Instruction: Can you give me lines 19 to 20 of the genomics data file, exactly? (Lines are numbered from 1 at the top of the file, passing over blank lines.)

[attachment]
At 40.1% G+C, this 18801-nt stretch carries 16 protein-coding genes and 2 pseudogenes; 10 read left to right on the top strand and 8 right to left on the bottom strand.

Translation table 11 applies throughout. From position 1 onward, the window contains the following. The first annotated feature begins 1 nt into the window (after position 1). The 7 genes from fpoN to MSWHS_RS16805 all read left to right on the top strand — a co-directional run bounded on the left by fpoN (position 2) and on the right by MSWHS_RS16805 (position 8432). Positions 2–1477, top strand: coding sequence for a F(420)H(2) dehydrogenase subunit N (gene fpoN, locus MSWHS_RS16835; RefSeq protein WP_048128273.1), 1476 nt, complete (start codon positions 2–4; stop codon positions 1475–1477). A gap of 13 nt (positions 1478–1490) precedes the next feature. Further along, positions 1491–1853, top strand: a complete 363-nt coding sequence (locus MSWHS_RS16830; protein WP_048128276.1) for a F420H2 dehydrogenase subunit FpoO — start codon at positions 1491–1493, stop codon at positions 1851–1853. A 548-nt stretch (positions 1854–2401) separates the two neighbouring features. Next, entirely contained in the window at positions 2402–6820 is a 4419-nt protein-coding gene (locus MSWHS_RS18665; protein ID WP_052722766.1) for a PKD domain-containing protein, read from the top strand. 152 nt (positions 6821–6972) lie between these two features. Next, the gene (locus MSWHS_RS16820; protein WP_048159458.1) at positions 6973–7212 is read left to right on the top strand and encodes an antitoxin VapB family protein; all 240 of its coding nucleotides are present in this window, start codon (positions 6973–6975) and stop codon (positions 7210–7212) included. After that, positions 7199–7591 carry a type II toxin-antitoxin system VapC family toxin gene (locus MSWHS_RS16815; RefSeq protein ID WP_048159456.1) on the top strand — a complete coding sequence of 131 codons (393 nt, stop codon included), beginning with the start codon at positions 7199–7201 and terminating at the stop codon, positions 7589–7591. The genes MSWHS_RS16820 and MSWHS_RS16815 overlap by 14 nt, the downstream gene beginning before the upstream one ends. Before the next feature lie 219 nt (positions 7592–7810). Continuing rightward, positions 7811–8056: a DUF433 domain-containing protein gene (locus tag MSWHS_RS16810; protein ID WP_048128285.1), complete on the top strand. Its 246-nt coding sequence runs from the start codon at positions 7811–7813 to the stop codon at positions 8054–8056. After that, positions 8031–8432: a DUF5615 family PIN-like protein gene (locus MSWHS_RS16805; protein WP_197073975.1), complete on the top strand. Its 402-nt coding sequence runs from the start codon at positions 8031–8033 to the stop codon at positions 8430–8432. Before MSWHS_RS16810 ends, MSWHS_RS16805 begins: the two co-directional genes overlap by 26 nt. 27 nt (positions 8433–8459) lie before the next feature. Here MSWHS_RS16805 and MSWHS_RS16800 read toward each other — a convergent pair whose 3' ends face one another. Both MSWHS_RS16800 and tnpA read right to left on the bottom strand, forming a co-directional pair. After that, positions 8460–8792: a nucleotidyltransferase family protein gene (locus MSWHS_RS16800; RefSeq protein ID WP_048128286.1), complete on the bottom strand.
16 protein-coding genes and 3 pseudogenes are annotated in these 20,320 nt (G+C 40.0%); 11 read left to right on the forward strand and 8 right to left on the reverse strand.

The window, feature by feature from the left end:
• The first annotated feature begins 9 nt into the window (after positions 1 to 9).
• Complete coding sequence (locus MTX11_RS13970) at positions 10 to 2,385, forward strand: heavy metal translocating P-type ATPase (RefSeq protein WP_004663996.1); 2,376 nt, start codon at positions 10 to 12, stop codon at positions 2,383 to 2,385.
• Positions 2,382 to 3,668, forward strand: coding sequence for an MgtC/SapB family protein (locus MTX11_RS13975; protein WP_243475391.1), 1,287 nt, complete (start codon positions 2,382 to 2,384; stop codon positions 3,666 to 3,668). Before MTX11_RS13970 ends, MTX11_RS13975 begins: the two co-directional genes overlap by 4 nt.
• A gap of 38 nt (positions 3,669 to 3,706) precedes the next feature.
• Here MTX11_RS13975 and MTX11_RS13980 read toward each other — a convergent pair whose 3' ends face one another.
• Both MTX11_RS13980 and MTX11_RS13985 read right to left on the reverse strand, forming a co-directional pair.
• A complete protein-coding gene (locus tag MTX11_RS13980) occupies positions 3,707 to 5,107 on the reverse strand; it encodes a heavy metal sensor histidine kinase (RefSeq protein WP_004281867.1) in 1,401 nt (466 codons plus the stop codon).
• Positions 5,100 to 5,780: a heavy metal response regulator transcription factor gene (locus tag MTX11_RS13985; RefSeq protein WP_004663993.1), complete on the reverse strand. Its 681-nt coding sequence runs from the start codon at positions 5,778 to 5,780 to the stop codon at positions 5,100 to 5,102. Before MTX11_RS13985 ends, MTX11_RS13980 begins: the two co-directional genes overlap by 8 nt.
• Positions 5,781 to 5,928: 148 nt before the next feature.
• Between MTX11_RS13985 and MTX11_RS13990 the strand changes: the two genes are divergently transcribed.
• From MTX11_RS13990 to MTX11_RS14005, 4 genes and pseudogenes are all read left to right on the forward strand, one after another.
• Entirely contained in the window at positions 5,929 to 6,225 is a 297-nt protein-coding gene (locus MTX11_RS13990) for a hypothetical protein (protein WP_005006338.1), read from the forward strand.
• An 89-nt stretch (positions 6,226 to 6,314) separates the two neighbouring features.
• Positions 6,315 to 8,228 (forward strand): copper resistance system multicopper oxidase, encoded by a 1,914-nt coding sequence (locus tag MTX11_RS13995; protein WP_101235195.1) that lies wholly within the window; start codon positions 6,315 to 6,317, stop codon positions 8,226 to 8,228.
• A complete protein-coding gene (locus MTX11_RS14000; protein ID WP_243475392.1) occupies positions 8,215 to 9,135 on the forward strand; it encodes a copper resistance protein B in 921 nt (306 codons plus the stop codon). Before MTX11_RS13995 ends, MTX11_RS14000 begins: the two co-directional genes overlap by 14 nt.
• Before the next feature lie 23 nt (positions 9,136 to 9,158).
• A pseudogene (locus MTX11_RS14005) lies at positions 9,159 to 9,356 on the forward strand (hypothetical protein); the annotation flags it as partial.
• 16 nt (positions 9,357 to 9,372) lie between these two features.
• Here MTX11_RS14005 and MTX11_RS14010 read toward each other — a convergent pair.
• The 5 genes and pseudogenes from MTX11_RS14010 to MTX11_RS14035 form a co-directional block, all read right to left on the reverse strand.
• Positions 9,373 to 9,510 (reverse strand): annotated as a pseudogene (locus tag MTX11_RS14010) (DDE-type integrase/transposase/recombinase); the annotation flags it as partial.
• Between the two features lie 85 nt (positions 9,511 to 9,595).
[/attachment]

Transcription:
• A complete protein-coding gene (locus MTX11_RS14000; protein ID WP_243475392.1) occupies positions 8,215 to 9,135 on the forward strand; it encodes a copper resistance protein B in 921 nt (306 codons plus the stop codon). Before MTX11_RS13995 ends, MTX11_RS14000 begins: the two co-directional genes overlap by 14 nt.
• Before the next feature lie 23 nt (positions 9,136 to 9,158).